HOW far does a country have to sink before we decide to take action in one form or another?
A new Trade Bill is being bedevilled by accusations of appalling human rights’ abuses and even genocide in China, with the Government, understandably, reluctant to have its hands tied.
However, there’s strong support on both sides of the House to ask British courts to determine genocide, the Government then having a free hand to take what action it deems appropriate.
A muddled fudge was pushed through the House this week, which failed to satisfy many of us.
This, while human rights’ groups believe that more than a million Uighurs are being used as forced labour, detained in so-called “re-education camps,” tortured, raped and forcibly sterilised.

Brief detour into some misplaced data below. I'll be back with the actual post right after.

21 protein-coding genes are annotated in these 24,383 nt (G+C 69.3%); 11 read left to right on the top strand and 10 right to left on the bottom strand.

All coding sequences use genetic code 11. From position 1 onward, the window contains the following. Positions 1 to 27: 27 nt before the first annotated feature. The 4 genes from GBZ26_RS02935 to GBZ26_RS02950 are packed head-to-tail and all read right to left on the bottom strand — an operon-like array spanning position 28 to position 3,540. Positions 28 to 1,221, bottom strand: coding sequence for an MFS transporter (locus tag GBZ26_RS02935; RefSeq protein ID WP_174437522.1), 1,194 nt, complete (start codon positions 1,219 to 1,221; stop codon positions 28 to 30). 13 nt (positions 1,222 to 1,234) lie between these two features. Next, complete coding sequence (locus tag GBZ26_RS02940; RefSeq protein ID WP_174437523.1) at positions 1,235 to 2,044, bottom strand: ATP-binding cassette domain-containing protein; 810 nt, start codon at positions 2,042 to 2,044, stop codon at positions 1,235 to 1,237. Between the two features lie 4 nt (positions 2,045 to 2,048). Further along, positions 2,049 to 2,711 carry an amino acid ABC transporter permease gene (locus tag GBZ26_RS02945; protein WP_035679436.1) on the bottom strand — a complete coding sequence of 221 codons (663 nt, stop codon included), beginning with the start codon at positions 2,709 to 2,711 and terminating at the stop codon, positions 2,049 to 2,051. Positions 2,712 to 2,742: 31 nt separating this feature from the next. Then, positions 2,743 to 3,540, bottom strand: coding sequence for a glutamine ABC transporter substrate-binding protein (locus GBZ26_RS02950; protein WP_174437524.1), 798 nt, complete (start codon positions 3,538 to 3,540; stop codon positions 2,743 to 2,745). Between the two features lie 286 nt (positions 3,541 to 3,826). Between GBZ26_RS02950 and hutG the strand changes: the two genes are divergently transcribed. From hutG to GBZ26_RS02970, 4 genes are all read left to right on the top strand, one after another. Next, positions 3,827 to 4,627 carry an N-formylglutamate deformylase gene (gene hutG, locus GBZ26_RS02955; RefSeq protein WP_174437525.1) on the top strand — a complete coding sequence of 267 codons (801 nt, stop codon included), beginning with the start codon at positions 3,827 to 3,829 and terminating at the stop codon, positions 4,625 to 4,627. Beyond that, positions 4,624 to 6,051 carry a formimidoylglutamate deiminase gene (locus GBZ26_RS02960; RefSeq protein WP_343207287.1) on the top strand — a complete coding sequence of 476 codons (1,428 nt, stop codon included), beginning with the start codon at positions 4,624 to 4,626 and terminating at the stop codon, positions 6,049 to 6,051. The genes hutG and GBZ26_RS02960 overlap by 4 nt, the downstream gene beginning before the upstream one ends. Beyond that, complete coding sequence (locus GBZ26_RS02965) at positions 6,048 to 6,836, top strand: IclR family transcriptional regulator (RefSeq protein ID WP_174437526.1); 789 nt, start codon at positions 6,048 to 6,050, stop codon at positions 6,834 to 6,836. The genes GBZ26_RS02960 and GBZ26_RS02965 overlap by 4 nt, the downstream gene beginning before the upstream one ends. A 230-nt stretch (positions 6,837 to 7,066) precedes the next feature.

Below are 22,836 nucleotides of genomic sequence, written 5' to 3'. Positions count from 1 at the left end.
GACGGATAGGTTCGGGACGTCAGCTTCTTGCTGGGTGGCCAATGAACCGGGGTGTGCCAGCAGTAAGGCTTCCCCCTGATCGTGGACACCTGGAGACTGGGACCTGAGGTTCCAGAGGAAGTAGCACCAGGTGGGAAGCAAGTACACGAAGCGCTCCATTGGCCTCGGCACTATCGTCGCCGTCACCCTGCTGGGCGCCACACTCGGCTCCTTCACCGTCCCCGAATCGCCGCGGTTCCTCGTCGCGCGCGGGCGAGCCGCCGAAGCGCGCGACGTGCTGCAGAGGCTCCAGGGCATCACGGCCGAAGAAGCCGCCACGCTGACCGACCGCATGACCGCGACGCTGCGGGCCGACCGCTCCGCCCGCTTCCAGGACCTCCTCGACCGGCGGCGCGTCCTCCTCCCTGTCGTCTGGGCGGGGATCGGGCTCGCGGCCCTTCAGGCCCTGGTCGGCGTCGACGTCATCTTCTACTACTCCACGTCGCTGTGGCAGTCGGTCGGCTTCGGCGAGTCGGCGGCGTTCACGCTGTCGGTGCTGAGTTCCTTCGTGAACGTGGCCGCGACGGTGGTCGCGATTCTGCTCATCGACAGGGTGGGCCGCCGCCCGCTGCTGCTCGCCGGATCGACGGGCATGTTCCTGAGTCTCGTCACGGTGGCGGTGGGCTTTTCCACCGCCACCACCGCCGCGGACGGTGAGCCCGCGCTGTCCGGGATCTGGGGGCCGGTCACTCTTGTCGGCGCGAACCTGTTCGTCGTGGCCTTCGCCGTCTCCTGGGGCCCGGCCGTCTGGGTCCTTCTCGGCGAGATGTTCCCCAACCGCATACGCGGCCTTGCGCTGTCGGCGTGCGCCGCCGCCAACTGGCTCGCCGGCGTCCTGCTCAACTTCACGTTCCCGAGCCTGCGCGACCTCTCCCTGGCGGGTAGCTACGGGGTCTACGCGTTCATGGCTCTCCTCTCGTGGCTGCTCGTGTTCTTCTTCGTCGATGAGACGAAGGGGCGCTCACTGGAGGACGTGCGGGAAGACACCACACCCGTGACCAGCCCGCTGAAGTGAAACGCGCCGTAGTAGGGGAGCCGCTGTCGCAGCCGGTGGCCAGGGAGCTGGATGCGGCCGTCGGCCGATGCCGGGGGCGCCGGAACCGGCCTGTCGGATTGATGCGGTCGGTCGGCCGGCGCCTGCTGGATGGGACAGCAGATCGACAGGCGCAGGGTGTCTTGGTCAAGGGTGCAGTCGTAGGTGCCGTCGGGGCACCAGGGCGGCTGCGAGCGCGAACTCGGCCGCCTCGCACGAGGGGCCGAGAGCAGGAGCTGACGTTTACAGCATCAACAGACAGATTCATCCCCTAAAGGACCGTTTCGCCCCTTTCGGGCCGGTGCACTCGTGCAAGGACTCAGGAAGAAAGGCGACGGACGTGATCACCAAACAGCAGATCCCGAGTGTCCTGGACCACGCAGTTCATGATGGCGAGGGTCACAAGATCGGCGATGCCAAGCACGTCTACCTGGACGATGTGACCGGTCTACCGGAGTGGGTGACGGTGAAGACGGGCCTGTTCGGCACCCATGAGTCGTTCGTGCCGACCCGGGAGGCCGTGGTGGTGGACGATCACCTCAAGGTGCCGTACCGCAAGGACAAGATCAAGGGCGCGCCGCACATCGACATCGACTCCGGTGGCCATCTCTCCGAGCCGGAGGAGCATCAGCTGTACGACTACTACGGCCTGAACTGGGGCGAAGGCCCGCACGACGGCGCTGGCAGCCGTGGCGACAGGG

The Uighur independence movement is being crushed and further squeezed by mass, inward migration of ethnic Chinese.
The situation is so serious that the US has formally accused China of genocide.
If all this wasn’t bad enough, China appears less and less inclined to observe the rules we all live by.
In January, their navy was reported conducting provocative military exercises in the South China Sea, close to disputed Taiwan.
Last month, 3 million British national overseas passport holders in Hong Kong lost their freedoms when the Chinese abrogated a joint treaty guaranteeing them until 2047.
And, here in Britain, we are unravelling China’s deep involvement in our telecommunications, universities, former military assets and power supplies.
Trade is of course the lifeblood of every nation, but not at any price, and China continues to push the boundaries.
As our country remains ravaged by Covid-19, it’s time to re-assess our relationship with China.